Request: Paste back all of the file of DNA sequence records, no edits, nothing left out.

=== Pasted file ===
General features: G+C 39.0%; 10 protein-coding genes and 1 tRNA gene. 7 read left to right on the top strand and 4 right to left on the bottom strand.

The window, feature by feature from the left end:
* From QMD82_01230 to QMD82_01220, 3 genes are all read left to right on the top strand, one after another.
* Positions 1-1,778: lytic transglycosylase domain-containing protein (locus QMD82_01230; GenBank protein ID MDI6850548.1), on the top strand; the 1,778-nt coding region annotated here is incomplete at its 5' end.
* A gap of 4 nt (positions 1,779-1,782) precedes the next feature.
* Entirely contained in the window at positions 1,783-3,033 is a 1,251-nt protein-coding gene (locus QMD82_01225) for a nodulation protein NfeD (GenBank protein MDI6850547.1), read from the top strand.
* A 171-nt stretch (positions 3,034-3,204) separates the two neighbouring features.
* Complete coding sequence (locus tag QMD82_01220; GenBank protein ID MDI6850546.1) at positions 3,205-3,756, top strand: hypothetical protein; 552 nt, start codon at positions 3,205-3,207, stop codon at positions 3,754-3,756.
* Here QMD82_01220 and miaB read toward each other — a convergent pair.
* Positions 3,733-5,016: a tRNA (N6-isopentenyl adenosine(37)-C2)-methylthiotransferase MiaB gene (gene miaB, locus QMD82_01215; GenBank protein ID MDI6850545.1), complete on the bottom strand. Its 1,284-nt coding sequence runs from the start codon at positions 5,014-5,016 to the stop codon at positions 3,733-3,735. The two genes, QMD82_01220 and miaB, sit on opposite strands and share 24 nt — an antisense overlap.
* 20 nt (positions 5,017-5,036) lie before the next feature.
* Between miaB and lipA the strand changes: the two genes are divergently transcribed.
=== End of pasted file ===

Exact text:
General features: G+C 39.0%; 10 protein-coding genes and 1 tRNA gene. 7 read left to right on the top strand and 4 right to left on the bottom strand.

The window, feature by feature from the left end:
* From QMD82_01230 to QMD82_01220, 3 genes are all read left to right on the top strand, one after another.
* Positions 1-1,778: lytic transglycosylase domain-containing protein (locus QMD82_01230; GenBank protein ID MDI6850548.1), on the top strand; the 1,778-nt coding region annotated here is incomplete at its 5' end.
* A gap of 4 nt (positions 1,779-1,782) precedes the next feature.
* Entirely contained in the window at positions 1,783-3,033 is a 1,251-nt protein-coding gene (locus QMD82_01225) for a nodulation protein NfeD (GenBank protein MDI6850547.1), read from the top strand.
* A 171-nt stretch (positions 3,034-3,204) separates the two neighbouring features.
* Complete coding sequence (locus tag QMD82_01220; GenBank protein ID MDI6850546.1) at positions 3,205-3,756, top strand: hypothetical protein; 552 nt, start codon at positions 3,205-3,207, stop codon at positions 3,754-3,756.
* Here QMD82_01220 and miaB read toward each other — a convergent pair.
* Positions 3,733-5,016: a tRNA (N6-isopentenyl adenosine(37)-C2)-methylthiotransferase MiaB gene (gene miaB, locus QMD82_01215; GenBank protein ID MDI6850545.1), complete on the bottom strand. Its 1,284-nt coding sequence runs from the start codon at positions 5,014-5,016 to the stop codon at positions 3,733-3,735. The two genes, QMD82_01220 and miaB, sit on opposite strands and share 24 nt — an antisense overlap.
* 20 nt (positions 5,017-5,036) lie before the next feature.
* Between miaB and lipA the strand changes: the two genes are divergently transcribed.